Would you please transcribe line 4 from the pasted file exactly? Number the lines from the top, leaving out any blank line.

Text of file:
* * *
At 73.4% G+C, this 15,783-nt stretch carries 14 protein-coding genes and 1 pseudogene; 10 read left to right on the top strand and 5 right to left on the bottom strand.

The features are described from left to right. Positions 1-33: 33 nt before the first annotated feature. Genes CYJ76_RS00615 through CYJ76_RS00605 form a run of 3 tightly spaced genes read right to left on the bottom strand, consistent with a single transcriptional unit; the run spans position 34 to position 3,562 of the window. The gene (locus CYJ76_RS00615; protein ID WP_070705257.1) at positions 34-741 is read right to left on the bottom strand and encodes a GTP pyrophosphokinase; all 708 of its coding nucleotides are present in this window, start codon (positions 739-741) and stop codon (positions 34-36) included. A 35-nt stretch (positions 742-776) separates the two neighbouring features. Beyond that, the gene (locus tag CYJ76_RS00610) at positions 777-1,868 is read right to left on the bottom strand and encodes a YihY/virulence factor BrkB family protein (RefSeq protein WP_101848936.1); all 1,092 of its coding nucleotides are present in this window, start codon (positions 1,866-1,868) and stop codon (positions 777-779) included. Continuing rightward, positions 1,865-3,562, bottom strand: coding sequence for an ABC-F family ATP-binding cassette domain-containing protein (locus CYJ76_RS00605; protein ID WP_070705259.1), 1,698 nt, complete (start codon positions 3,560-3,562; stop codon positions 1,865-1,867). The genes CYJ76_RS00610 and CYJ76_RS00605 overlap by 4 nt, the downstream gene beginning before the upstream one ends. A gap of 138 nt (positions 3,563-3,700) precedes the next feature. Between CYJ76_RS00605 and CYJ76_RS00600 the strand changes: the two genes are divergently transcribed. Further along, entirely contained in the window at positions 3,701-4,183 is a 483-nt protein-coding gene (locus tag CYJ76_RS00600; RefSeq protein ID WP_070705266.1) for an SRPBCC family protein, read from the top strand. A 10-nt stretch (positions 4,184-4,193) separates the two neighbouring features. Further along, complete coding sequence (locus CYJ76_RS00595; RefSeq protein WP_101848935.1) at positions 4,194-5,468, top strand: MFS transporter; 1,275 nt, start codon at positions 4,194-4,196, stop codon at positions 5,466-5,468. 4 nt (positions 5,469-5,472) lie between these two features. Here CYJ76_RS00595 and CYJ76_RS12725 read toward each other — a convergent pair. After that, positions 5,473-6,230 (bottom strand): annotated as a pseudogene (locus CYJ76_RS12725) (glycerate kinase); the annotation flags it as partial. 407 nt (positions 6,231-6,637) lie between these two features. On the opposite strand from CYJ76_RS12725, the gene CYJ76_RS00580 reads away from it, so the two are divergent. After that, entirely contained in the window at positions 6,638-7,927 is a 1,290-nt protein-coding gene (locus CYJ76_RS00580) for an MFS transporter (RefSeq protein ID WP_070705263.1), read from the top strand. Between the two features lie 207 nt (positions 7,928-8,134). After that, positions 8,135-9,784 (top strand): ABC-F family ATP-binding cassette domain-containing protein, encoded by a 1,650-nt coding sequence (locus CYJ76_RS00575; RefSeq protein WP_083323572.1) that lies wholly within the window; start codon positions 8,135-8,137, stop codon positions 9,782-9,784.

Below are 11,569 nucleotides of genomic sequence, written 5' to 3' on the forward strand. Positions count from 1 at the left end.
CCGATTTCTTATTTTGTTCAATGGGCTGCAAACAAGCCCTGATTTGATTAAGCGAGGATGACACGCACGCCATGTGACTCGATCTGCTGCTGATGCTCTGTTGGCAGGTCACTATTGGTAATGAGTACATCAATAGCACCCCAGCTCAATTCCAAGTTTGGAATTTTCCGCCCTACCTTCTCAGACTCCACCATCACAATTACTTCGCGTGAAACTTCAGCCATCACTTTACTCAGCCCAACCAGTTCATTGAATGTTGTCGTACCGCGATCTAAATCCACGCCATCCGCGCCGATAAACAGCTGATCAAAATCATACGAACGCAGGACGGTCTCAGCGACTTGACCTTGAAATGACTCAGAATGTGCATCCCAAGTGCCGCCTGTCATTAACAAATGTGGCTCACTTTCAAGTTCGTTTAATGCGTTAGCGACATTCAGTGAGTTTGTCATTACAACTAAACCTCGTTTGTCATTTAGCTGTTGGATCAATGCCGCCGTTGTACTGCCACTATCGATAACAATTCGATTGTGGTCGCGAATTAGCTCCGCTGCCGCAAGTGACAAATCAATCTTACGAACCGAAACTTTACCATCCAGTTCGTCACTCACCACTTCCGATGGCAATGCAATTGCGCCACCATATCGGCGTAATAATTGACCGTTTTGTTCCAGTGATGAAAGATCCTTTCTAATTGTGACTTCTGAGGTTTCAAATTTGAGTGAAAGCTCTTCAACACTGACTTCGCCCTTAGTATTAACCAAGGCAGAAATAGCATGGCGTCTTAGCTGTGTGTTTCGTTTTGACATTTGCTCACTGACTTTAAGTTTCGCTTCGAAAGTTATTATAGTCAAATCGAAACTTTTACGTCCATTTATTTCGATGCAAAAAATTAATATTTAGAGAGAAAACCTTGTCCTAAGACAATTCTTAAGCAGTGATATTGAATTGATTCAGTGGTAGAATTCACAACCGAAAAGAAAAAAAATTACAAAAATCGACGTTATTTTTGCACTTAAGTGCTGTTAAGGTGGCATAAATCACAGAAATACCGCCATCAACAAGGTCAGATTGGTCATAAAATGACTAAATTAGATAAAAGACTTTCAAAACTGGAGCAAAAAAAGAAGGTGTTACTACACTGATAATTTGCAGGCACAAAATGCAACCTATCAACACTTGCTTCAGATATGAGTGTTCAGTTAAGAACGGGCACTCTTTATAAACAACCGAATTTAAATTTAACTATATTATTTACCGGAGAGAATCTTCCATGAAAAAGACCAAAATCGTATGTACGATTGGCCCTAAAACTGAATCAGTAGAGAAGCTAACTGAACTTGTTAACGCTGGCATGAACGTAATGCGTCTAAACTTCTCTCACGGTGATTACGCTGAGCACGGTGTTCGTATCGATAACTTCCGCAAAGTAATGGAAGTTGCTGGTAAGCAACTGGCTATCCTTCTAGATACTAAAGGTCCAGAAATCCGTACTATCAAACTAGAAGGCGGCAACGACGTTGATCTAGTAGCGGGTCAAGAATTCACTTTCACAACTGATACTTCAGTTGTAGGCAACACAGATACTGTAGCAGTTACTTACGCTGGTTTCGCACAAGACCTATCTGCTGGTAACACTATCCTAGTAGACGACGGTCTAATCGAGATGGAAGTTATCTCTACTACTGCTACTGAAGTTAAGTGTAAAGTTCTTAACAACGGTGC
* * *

CCGATTTCTTATTTTGTTCAATGGGCTGCAAACAAGCCCTGATTTGATTAAGCGAGGATGACACGCACGCCATGTGACTCGATCTGCTGCTGATGCTCTGTTGGCAGGTCACTATTGGTAATGAGTACATCAATAGCACCCCAGCTCAATTCCAAGTTTGGAATTTTCCGCCCTACCTTCTCAGACTCCACCATCACAATTACTTCGCGTGAAACTTCAGCCATCACTTTACTCAGCCCAACCAGTTCATTGAATGTTGTCGTACCGCGATCTAAATCCACGCCATCCGCGCCGATAAACAGCTGATCAAAATCATACGAACGCAGGACGGTCTCAGCGACTTGACCTTGAAATGACTCAGAATGTGCATCCCAAGTGCCGCCTGTCATTAACAAATGTGGCTCACTTTCAAGTTCGTTTAATGCGTTAGCGACATTCAGTGAGTTTGTCATTACAACTAAACCTCGTTTGTCATTTAGCTGTTGGATCAATGCCGCCGTTGTACTGCCACTATCGATAACAATTCGATTGTGGTCGCGAATTAGCTCCGCTGCCGCAAGTGACAAATCAATCTTACGAACCGAAACTTTACCATCCAGTTCGTCACTCACCACTTCCGATGGCAATGCAATTGCGCCACCATATCGGCGTAATAATTGACCGTTTTGTTCCAGTGATGAAAGATCCTTTCTAATTGTGACTTCTGAGGTTTCAAATTTGAGTGAAAGCTCTTCAACACTGACTTCGCCCTTAGTATTAACCAAGGCAGAAATAGCATGGCGTCTTAGCTGTGTGTTTCGTTTTGACATTTGCTCACTGACTTTAAGTTTCGCTTCGAAAGTTATTATAGTCAAATCGAAACTTTTACGTCCATTTATTTCGATGCAAAAAATTAATATTTAGAGAGAAAACCTTGTCCTAAGACAATTCTTAAGCAGTGATATTGAATTGATTCAGTGGTAGAATTCACAACCGAAAAGAAAAAAAATTACAAAAATCGACGTTATTTTTGCACTTAAGTGCTGTTAAGGTGGCATAAATCACAGAAATACCGCCATCAACAAGGTCAGATTGGTCATAAAATGACTAAATTAGATAAAAGACTTTCAAAACTGGAGCAAAAAAAGAAGGTGTTACTACACTGATAATTTGCAGGCACAAAATGCAACCTATCAACACTTGCTTCAGATATGAGTGTTCAGTTAAGAACGGGCACTCTTTATAAACAACCGAATTTAAATTTAACTATATTATTTACCGGAGAGAATCTTCCATGAAAAAGACCAAAATCGTATGTACGATTGGCCCTAAAACTGAATCAGTAGAGAAGCTAACTGAACTTGTTAACGCTGGCATGAACGTAATGCGTCTAAACTTCTCTCACGGTGATTACGCTGAGCACGGTGTTCGTATCGATAACTTCCGCAAAGTAATGGAAGTTGCTGGTAAGCAACTGGCTATCCTTCTAGATACTAAAGGTCCAGAAATCCGTACTATCAAACTAGAAGGCGGCAACGACGTTGATCTAGTAGCGGGTCAAGAATTCACTTTCACAACTGATACTTCAGTTGTAGGCAACACAGATACTGTAGCAGTTACTTACGCTGGTTTCGCACAAGACCTATCTGCTGGTAACACTATCCTAGTAGACGACGGTCTAATCGAGATGGAAGTTATCTCTACTACTGCTACTGAAGTTAAGTGTAAAGTTCTTAACAACGGTGC